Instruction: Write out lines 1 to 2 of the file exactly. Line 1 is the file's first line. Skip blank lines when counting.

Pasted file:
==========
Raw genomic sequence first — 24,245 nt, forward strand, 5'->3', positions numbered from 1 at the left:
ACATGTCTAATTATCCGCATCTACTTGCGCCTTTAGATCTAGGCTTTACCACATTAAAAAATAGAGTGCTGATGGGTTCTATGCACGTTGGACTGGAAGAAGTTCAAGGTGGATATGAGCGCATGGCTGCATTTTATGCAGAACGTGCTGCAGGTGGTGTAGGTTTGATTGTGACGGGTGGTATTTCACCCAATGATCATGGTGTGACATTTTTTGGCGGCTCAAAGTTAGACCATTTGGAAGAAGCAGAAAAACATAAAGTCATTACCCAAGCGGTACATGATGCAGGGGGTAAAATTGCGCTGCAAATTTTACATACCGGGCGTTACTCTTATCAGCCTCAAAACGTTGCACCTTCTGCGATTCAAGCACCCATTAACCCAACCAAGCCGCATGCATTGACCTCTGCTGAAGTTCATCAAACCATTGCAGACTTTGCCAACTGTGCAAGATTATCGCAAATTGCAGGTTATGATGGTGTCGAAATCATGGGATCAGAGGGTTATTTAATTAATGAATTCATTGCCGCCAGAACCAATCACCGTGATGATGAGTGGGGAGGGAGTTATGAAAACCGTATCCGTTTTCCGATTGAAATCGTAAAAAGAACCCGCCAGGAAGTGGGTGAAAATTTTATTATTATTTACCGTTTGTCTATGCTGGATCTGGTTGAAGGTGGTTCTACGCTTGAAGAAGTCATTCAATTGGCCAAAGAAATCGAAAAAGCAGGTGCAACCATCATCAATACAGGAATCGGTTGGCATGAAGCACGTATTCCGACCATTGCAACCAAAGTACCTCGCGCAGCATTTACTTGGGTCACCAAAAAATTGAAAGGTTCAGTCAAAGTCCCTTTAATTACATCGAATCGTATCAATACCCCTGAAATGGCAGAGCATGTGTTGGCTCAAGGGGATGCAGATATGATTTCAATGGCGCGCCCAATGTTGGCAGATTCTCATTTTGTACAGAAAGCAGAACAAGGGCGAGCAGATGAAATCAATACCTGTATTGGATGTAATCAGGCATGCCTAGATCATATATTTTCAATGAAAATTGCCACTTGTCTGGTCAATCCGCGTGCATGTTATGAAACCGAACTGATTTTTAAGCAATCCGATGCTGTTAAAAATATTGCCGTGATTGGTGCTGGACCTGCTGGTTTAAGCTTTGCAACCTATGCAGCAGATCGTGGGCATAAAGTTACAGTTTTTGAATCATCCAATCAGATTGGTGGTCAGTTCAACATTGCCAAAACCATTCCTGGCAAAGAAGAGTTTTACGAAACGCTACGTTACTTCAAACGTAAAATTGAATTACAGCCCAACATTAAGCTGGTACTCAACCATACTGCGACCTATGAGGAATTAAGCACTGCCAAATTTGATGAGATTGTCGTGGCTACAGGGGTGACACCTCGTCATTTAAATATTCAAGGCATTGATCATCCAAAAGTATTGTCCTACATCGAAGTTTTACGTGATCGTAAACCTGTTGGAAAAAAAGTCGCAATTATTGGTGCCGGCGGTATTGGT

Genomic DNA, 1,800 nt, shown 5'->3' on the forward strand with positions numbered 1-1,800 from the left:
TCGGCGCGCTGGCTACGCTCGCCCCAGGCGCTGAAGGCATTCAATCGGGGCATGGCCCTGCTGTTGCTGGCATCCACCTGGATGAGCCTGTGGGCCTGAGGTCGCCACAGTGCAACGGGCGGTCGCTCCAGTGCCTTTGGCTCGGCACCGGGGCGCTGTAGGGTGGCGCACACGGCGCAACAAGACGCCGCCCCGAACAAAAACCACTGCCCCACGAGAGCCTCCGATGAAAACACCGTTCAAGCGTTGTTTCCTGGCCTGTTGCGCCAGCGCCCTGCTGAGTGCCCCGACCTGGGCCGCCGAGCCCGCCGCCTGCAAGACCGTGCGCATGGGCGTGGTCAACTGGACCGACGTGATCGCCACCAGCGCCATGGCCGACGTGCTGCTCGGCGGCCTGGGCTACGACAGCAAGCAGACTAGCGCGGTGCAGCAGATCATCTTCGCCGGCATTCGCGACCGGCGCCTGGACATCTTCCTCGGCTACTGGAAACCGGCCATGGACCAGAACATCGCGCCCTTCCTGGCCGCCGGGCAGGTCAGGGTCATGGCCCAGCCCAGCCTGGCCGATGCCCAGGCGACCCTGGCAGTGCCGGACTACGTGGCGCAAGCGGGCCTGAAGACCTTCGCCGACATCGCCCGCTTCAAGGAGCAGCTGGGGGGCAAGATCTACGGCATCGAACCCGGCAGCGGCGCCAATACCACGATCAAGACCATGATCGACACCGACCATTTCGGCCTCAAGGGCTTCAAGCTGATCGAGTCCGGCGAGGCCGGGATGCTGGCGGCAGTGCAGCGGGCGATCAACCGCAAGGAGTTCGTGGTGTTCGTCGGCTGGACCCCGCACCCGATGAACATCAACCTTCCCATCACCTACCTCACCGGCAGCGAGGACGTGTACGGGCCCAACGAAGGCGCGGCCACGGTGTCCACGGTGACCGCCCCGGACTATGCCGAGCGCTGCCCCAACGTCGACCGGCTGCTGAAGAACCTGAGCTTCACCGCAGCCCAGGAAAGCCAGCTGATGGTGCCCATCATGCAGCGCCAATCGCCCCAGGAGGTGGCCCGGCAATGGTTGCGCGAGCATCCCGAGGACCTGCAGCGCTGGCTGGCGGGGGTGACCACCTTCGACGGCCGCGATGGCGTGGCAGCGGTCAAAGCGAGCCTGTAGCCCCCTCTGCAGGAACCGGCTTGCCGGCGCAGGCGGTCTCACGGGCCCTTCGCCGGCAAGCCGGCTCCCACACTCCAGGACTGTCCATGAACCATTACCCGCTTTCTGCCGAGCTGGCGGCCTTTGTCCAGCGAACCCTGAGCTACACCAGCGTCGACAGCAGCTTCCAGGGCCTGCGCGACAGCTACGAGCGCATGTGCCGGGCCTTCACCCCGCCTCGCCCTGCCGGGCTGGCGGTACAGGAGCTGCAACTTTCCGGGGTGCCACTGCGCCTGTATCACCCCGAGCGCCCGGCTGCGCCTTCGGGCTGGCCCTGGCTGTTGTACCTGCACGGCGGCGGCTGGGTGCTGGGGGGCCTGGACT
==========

Raw genomic sequence first — 24,245 nt, forward strand, 5'->3', positions numbered from 1 at the left:
ACATGTCTAATTATCCGCATCTACTTGCGCCTTTAGATCTAGGCTTTACCACATTAAAAAATAGAGTGCTGATGGGTTCTATGCACGTTGGACTGGAAGAAGTTCAAGGTGGATATGAGCGCATGGCTGCATTTTATGCAGAACGTGCTGCAGGTGGTGTAGGTTTGATTGTGACGGGTGGTATTTCACCCAATGATCATGGTGTGACATTTTTTGGCGGCTCAAAGTTAGACCATTTGGAAGAAGCAGAAAAACATAAAGTCATTACCCAAGCGGTACATGATGCAGGGGGTAAAATTGCGCTGCAAATTTTACATACCGGGCGTTACTCTTATCAGCCTCAAAACGTTGCACCTTCTGCGATTCAAGCACCCATTAACCCAACCAAGCCGCATGCATTGACCTCTGCTGAAGTTCATCAAACCATTGCAGACTTTGCCAACTGTGCAAGATTATCGCAAATTGCAGGTTATGATGGTGTCGAAATCATGGGATCAGAGGGTTATTTAATTAATGAATTCATTGCCGCCAGAACCAATCACCGTGATGATGAGTGGGGAGGGAGTTATGAAAACCGTATCCGTTTTCCGATTGAAATCGTAAAAAGAACCCGCCAGGAAGTGGGTGAAAATTTTATTATTATTTACCGTTTGTCTATGCTGGATCTGGTTGAAGGTGGTTCTACGCTTGAAGAAGTCATTCAATTGGCCAAAGAAATCGAAAAAGCAGGTGCAACCATCATCAATACAGGAATCGGTTGGCATGAAGCACGTATTCCGACCATTGCAACCAAAGTACCTCGCGCAGCATTTACTTGGGTCACCAAAAAATTGAAAGGTTCAGTCAAAGTCCCTTTAATTACATCGAATCGTATCAATACCCCTGAAATGGCAGAGCATGTGTTGGCTCAAGGGGATGCAGATATGATTTCAATGGCGCGCCCAATGTTGGCAGATTCTCATTTTGTACAGAAAGCAGAACAAGGGCGAGCAGATGAAATCAATACCTGTATTGGATGTAATCAGGCATGCCTAGATCATATATTTTCAATGAAAATTGCCACTTGTCTGGTCAATCCGCGTGCATGTTATGAAACCGAACTGATTTTTAAGCAATCCGATGCTGTTAAAAATATTGCCGTGATTGGTGCTGGACCTGCTGGTTTAAGCTTTGCAACCTATGCAGCAGATCGTGGGCATAAAGTTACAGTTTTTGAATCATCCAATCAGATTGGTGGTCAGTTCAACATTGCCAAAACCATTCCTGGCAAAGAAGAGTTTTACGAAACGCTACGTTACTTCAAACGTAAAATTGAATTACAGCCCAACATTAAGCTGGTACTCAACCATACTGCGACCTATGAGGAATTAAGCACTGCCAAATTTGATGAGATTGTCGTGGCTACAGGGGTGACACCTCGTCATTTAAATATTCAAGGCATTGATCATCCAAAAGTATTGTCCTACATCGAAGTTTTACGTGATCGTAAACCTGTTGGAAAAAAAGTCGCAATTATTGGTGCCGGCGGTATTGGT